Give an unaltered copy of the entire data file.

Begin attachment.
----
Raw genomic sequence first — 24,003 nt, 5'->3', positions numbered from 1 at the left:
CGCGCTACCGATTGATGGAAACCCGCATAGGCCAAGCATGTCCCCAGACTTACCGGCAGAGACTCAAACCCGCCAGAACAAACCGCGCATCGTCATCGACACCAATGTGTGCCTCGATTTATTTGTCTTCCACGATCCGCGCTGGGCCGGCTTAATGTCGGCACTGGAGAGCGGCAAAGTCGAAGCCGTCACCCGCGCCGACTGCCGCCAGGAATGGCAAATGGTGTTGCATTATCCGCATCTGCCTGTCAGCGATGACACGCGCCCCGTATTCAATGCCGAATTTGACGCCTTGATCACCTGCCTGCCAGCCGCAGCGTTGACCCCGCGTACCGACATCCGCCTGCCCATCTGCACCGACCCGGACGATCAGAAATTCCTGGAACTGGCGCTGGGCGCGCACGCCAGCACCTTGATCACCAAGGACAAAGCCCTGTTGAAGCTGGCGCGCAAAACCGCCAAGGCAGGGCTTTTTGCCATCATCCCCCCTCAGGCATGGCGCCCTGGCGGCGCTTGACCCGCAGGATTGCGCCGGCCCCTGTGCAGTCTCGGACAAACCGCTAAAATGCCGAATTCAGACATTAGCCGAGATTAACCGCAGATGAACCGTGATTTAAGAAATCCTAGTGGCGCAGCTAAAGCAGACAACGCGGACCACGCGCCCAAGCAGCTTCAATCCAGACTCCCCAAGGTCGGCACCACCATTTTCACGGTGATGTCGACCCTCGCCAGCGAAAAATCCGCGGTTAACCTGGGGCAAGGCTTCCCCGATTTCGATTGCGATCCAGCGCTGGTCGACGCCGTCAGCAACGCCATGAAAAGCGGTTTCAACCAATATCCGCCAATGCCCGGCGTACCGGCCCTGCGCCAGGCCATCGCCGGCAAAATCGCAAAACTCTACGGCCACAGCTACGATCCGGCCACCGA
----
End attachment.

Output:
Raw genomic sequence first — 24,003 nt, 5'->3', positions numbered from 1 at the left:
CGCGCTACCGATTGATGGAAACCCGCATAGGCCAAGCATGTCCCCAGACTTACCGGCAGAGACTCAAACCCGCCAGAACAAACCGCGCATCGTCATCGACACCAATGTGTGCCTCGATTTATTTGTCTTCCACGATCCGCGCTGGGCCGGCTTAATGTCGGCACTGGAGAGCGGCAAAGTCGAAGCCGTCACCCGCGCCGACTGCCGCCAGGAATGGCAAATGGTGTTGCATTATCCGCATCTGCCTGTCAGCGATGACACGCGCCCCGTATTCAATGCCGAATTTGACGCCTTGATCACCTGCCTGCCAGCCGCAGCGTTGACCCCGCGTACCGACATCCGCCTGCCCATCTGCACCGACCCGGACGATCAGAAATTCCTGGAACTGGCGCTGGGCGCGCACGCCAGCACCTTGATCACCAAGGACAAAGCCCTGTTGAAGCTGGCGCGCAAAACCGCCAAGGCAGGGCTTTTTGCCATCATCCCCCCTCAGGCATGGCGCCCTGGCGGCGCTTGACCCGCAGGATTGCGCCGGCCCCTGTGCAGTCTCGGACAAACCGCTAAAATGCCGAATTCAGACATTAGCCGAGATTAACCGCAGATGAACCGTGATTTAAGAAATCCTAGTGGCGCAGCTAAAGCAGACAACGCGGACCACGCGCCCAAGCAGCTTCAATCCAGACTCCCCAAGGTCGGCACCACCATTTTCACGGTGATGTCGACCCTCGCCAGCGAAAAATCCGCGGTTAACCTGGGGCAAGGCTTCCCCGATTTCGATTGCGATCCAGCGCTGGTCGACGCCGTCAGCAACGCCATGAAAAGCGGTTTCAACCAATATCCGCCAATGCCCGGCGTACCGGCCCTGCGCCAGGCCATCGCCGGCAAAATCGCAAAACTCTACGGCCACAGCTACGATCCGGCCACCGA